Sam Rockwell shines in the witty, tender directorial debut of actor/screenwriters Nat Faxon and Jim Rash.
Can't Bruce Willis find a better use of his time than headlining old-guy action franchises?
As its title suggests, Guillermo del Toro's latest film is precision-engineered for the international market.
The would-be blockbuster by Gore Verbinski and Johnny Depp lays bare Hollywood's delusion that bigger is better.
Roland Emmerich's latest action movie is essentially a louder, sillier version of the Bruce Willis classic.
Monsters University ranks as one of the influential animation firm's worst-reviewed films—as did the two Pixar films that preceded it.
The actor is rightly celebrated for changing the way we watch television. But his big-screen contributions, from True Romance to Where the Wild Things Are, bear remembering, too.
The reboot, from director Zack Snyder and co-writer Christopher Nolan, is thoughtful, ambitious—and less fun than it might have been.
Seth Rogen's End Times comedy is crass, self-referential, and extremely funny.
The Avengers director discusses adapting Shakespeare's comedy to the present day, what it was like to film in his own house, and the future of Dr. Horrible 2.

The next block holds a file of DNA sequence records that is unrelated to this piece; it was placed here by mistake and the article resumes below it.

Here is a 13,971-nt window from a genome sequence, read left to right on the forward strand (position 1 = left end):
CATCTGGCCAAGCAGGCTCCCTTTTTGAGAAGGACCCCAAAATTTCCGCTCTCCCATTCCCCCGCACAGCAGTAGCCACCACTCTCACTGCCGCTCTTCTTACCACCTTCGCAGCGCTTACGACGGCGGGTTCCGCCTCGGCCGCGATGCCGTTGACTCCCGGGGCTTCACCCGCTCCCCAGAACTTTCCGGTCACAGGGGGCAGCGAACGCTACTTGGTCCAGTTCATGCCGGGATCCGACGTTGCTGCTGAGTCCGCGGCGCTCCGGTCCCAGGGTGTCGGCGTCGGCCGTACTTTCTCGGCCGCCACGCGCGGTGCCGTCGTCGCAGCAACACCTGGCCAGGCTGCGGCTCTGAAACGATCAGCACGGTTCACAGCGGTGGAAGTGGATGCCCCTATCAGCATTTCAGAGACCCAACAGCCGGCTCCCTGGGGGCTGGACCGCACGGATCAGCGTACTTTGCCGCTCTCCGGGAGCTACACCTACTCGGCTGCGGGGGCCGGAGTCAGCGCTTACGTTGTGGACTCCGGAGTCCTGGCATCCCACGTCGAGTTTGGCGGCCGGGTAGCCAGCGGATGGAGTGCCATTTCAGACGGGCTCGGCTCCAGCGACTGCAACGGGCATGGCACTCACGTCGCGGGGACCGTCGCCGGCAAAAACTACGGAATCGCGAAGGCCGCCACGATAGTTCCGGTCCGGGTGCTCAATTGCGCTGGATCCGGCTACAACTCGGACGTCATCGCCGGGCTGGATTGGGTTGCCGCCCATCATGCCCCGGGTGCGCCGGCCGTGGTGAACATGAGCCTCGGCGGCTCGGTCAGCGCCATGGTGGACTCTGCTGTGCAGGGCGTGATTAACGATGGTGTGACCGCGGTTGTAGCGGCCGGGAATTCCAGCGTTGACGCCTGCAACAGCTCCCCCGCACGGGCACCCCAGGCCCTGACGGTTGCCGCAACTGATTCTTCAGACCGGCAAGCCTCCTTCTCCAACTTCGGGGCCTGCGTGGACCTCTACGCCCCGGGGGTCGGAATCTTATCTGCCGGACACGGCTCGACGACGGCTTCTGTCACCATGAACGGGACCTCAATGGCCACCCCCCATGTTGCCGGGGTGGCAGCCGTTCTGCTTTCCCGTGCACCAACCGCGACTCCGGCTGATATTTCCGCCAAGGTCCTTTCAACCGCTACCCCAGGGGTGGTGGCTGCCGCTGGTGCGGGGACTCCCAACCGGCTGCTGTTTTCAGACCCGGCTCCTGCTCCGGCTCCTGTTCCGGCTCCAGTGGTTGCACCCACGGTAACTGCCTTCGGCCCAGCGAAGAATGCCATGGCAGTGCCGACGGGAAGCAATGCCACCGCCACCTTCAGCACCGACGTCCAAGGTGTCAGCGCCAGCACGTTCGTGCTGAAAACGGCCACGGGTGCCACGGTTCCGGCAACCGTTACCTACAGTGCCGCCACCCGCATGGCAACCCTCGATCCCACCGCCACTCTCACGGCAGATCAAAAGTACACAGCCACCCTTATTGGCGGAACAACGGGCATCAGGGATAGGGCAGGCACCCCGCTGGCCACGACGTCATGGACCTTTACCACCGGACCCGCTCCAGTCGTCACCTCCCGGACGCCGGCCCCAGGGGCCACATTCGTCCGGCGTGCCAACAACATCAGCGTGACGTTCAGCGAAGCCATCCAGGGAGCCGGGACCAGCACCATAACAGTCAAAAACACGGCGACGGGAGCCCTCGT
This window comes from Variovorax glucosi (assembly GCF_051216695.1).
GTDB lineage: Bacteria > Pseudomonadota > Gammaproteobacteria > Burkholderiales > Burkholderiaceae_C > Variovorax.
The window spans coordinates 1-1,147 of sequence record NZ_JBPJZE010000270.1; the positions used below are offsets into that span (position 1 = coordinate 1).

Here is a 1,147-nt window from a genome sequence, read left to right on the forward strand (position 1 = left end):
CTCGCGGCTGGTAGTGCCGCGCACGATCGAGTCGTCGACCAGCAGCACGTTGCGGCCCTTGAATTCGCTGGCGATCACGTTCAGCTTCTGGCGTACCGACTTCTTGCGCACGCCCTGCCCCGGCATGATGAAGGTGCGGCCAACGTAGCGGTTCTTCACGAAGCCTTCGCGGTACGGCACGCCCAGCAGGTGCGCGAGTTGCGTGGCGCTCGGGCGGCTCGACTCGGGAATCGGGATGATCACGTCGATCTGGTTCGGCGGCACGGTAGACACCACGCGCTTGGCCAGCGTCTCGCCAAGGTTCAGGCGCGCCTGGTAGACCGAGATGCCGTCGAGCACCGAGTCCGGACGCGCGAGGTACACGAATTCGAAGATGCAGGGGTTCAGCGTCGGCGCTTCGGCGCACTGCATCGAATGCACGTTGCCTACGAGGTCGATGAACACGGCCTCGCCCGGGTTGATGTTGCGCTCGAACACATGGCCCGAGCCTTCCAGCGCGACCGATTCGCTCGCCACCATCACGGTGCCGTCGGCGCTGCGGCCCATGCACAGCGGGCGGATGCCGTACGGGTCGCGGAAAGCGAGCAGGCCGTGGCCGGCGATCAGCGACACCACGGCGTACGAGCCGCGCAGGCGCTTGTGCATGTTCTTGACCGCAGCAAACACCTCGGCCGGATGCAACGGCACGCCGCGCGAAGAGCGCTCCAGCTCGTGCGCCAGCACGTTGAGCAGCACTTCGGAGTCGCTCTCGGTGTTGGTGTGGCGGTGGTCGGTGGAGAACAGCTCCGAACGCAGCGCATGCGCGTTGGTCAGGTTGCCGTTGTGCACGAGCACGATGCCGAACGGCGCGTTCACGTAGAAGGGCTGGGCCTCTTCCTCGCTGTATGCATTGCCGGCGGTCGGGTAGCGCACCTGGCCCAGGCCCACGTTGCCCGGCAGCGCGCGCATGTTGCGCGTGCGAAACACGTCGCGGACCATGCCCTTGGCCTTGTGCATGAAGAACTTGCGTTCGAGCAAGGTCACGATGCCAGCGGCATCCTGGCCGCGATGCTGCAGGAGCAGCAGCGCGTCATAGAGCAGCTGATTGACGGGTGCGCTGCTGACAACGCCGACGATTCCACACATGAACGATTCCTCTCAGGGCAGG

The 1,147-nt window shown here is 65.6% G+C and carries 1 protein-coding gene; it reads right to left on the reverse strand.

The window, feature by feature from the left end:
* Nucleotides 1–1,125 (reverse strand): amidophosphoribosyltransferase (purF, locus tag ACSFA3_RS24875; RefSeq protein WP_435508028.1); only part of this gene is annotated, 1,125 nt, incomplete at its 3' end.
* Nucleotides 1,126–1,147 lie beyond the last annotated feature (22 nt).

On the upside, this may be the first terrible movie by M. Night Shyamalan that's not primarily his fault.
The 15 episodes of Season Four aren't really episodes—or a season.
As before, the cast is lively, the plot ridiculous, and the action nearly nonstop.
For Storm of Swords readers only!
Baz Luhrmann's adaptation is just the latest example of his tragic attraction to tragedy.
Sure, the plot's a mess. But Robert Downey Jr. and writer/director Shane Black keep the focus where it belongs: on the man, not his armor.
Is the director's hypnotism thriller good? Bad? It's hard to say—maybe it's both.
Fede Alvarez's remake of the 1981 Sam Raimi classic is a stylish, inventive, gruesome homage.
Why we'll miss him
Does Pixar's worsening case of sequel-itis mean the studio's heyday is already past?